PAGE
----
نهادهای بازار کار، تحرک سرمایه بین المللی و تداوم توسعه نیافتگی
|کد مقاله||سال انتشار||مقاله انگلیسی||ترجمه فارسی||تعداد کلمات|
|15725||2003||14 صفحه PDF||سفارش دهید||7132 کلمه|
Publisher : Elsevier - Science Direct (الزویر - ساینس دایرکت)
Journal : Review of Economic Dynamics, Volume 6, Issue 3, July 2003, Pages 637–650
We show that the impact of globalization on growth and wages crucially depends on the labor market structures of the countries involved. We contrast bargaining and perfect competition. Under perfect capital markets, convergence of capital and income per capita always occurs despite different labor market structures. However, different labor market structures prevent convergence of the income shares, with unionized countries showing a lower wage rate and consequent capital inflows. Therefore unionization, not globalization, is the cause of discrepancies in the within-country income-distribution patterns. Openness is always preferable to autarky for a small developing economy, independently of its labor market structure.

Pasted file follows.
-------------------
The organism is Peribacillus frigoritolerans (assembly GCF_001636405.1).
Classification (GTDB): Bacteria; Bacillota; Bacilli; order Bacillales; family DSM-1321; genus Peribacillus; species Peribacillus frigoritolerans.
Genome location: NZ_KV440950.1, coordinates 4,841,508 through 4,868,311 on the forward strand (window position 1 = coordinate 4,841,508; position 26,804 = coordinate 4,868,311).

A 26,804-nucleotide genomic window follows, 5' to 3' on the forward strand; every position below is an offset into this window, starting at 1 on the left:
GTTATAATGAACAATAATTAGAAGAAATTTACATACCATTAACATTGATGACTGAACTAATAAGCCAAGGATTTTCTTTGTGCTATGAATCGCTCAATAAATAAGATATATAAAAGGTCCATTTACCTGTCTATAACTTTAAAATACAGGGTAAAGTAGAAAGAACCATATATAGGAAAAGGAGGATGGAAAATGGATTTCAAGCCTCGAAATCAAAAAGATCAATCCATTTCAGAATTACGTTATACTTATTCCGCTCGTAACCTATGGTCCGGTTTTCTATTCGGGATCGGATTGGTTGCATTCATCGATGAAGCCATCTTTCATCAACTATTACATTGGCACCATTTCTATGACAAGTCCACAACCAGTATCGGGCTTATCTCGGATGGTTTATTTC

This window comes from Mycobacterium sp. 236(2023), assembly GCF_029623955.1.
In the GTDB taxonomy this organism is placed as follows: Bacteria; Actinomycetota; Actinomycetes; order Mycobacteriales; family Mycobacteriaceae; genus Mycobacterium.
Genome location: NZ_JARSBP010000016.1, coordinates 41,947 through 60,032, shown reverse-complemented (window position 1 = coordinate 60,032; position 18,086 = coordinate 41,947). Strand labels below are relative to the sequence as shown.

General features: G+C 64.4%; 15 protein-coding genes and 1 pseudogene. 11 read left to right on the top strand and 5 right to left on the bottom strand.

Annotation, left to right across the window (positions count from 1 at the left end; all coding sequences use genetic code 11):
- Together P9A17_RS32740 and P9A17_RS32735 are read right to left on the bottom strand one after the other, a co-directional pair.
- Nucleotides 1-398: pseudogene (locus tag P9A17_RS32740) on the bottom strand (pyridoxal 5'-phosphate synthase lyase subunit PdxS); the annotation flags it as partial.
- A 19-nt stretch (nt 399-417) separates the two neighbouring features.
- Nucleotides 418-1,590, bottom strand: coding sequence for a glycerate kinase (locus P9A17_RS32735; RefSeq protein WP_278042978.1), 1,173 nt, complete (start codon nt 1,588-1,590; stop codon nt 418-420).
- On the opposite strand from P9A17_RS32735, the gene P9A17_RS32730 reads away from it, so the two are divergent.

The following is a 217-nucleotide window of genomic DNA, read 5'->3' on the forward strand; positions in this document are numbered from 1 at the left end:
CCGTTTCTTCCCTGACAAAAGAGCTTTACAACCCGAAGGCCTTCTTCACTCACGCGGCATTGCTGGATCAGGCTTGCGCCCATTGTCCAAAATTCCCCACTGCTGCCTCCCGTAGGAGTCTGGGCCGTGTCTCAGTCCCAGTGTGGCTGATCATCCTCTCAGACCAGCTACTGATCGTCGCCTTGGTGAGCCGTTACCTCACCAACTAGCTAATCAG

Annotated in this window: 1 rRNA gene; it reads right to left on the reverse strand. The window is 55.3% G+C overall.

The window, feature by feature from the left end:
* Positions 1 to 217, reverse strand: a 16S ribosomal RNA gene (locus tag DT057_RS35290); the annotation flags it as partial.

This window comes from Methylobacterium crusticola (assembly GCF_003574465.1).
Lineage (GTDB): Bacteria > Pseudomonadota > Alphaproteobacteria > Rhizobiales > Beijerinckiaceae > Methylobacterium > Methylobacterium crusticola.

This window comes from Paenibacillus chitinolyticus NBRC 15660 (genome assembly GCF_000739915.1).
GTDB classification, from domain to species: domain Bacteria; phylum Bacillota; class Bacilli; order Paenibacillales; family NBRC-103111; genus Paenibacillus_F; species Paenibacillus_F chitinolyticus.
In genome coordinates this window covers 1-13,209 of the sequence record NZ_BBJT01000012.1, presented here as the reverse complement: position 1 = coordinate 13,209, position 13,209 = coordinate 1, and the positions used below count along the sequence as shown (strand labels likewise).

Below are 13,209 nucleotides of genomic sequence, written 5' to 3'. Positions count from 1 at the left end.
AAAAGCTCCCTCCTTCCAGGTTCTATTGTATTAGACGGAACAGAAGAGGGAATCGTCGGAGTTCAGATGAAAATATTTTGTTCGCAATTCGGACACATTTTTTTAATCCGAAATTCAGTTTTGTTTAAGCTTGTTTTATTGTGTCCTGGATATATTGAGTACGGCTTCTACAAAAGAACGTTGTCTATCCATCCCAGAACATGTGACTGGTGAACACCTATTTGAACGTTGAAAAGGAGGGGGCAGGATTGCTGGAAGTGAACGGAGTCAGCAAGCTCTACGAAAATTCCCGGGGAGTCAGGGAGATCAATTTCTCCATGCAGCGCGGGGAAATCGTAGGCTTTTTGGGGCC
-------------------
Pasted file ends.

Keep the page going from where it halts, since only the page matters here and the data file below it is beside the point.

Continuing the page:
The current expansion in international trade and capital flows has linked the economic performances of the developed countries to those of the developing countries as never before.1 However, the process of integration has been much faster for capital markets than for labor markets and their institutional structure. Within the ongoing debate on the impact of globalization, its potential connection with the issue of labor markets rigidities has not yet been addressed. The main contribution of this paper is therefore to uncover the implications of differential labor market structures for an integrated world.
نتیجه گیری انگلیسی
The main contribution of this paper is to incorporate differential labor market structures within a dynamic, general-equilibrium, open-economy model with microfoundations. The resulting model allows to analyze the interaction between globalization and market rigidities, two crucial issues which are commonly addressed as separate. Our results can be summarized as follows. When we analyze the interaction between a small open economy and a large one, under different combinations of labor market structures, we find that between-country convergence to the same level of per-capita capital, output and total income always obtains, despite differences in the labor market structure, when capital markets are fully developed. However, we also show that convergence to the same distribution of income across factors of production is precluded whenever labor markets are subject to different mechanisms of wage determination.